9. Make paper mache glue
All you need is flour, water, a mixing bowl and a spoon to make your own paper mache glue. Follow the seriously easy instructions at Kidspot.com.au They can try all kinds of craft projects with paper mache, and now they have to glue to do it!
10. Clean playing cards
If you've had a fun game of poker but your cards have got sticky from beer and snacks, grab a paper bag and put a few tablespoons of flour into it. Drop your playing cards into the bag and give them a good shake. Wipe off every card with a paper towel and they'll look brand new!
11. Make moon sand
If you want something a little different to play dough, then make yourself some moon sand by following the instructions by CraftBYChoppA! This is a great sensory experience for children aged 2 years and up. Make sure you have a sheet down, as it can get a little messy.
12. Clean brass
Abeatifulmess.com tells you how to make a paste for cleaning all your special brass treasures. Mix 1/2 cup of vinegar with a teaspoon of salt and add flour until the liquid becomes a paste. Spread it all over your brass and let the mixture sit for up to an hour. Rinse and buff.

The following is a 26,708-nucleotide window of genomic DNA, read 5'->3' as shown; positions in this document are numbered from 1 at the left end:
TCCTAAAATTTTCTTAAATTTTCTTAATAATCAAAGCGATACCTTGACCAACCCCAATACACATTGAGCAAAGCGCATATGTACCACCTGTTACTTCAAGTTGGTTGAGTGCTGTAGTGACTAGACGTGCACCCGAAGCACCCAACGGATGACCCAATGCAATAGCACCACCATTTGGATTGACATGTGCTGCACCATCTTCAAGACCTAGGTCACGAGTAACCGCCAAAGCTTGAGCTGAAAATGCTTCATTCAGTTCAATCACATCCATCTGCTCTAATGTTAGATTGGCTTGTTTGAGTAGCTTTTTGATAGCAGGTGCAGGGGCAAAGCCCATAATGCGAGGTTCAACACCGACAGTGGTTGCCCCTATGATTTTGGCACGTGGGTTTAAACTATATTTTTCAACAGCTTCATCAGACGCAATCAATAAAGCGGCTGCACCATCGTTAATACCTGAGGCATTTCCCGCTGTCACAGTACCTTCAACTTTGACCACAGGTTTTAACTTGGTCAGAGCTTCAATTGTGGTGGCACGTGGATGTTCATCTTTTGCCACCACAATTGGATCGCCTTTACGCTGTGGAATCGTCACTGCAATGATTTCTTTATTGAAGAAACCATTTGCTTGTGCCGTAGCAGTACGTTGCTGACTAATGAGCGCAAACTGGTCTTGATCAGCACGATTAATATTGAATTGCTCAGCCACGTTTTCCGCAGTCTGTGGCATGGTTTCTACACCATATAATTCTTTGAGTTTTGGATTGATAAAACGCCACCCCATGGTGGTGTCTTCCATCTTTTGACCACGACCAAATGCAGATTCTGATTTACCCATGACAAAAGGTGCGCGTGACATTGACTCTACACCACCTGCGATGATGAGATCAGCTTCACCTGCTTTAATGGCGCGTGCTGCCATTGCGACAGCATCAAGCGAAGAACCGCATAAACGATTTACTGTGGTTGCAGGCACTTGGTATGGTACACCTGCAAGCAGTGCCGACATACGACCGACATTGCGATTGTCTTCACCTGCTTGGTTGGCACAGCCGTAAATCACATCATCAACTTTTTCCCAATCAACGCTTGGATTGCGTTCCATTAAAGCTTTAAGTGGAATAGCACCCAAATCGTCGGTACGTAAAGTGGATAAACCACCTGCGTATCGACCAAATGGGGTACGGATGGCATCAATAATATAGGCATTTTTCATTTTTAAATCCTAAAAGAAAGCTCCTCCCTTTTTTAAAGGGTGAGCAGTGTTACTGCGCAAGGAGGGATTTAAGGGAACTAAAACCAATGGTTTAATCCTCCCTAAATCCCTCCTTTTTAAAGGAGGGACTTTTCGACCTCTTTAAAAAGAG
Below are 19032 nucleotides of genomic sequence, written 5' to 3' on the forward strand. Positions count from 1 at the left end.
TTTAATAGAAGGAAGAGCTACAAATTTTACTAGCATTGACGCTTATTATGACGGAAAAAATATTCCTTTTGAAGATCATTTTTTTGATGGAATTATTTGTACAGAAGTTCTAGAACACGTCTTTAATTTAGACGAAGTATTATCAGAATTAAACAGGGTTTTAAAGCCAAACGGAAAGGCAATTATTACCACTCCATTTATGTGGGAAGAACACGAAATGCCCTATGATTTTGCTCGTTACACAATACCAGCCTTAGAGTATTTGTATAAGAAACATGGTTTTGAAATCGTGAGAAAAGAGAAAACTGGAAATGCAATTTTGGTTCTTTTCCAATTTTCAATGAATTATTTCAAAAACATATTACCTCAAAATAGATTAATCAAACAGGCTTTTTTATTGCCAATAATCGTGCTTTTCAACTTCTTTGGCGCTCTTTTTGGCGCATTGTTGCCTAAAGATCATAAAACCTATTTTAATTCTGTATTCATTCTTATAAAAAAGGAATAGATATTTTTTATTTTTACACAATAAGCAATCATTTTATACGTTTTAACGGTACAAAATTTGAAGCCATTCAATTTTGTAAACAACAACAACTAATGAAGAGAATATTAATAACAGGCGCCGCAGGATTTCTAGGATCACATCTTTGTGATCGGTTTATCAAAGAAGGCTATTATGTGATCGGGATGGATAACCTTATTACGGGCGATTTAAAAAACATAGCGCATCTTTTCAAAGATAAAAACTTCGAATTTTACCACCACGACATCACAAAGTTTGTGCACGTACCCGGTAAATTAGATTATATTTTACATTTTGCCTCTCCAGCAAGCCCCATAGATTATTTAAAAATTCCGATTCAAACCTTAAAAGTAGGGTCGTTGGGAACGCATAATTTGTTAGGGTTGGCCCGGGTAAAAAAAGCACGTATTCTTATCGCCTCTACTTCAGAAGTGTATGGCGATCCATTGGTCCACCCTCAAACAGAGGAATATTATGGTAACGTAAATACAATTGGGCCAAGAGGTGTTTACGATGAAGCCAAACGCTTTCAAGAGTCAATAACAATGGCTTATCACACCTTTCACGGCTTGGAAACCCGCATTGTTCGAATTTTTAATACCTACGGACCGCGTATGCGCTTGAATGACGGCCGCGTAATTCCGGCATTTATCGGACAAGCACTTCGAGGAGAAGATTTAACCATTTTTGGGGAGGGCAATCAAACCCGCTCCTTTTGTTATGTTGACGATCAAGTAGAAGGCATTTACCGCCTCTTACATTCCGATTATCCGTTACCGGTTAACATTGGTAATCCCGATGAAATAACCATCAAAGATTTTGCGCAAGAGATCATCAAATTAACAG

13. Wash your hair
If you're one of many people looking for natural shampoo alternatives, then why not try using rye flour? Get some fine-ground organic rye flour and mix it into 2 tablespoons of water. Pour it over different sections of the hair and then rub gently, allowing it to soak for a few minutes. Rinse well and allow the hair to dry. If there are any extra bits still in your hair then comb them out.
14. Clean mussels & clams
If you have a hankering for mussels, then you'll want to know how to clean them correctly. Did you know you can use flour and water to clean them? Follow the instructions from Thekitchn.com.
15. Rainbow flour paint
Jazz up painting time fun by adding flour to it. This will give it an exciting new texture that the kids will love. Check out Learnplayimagine.com for the paint recipe. Remember to experiment with thickness levels to discover different textures that will make your artwork better!
Do you have any other uses for flour? Let me know in the commments below!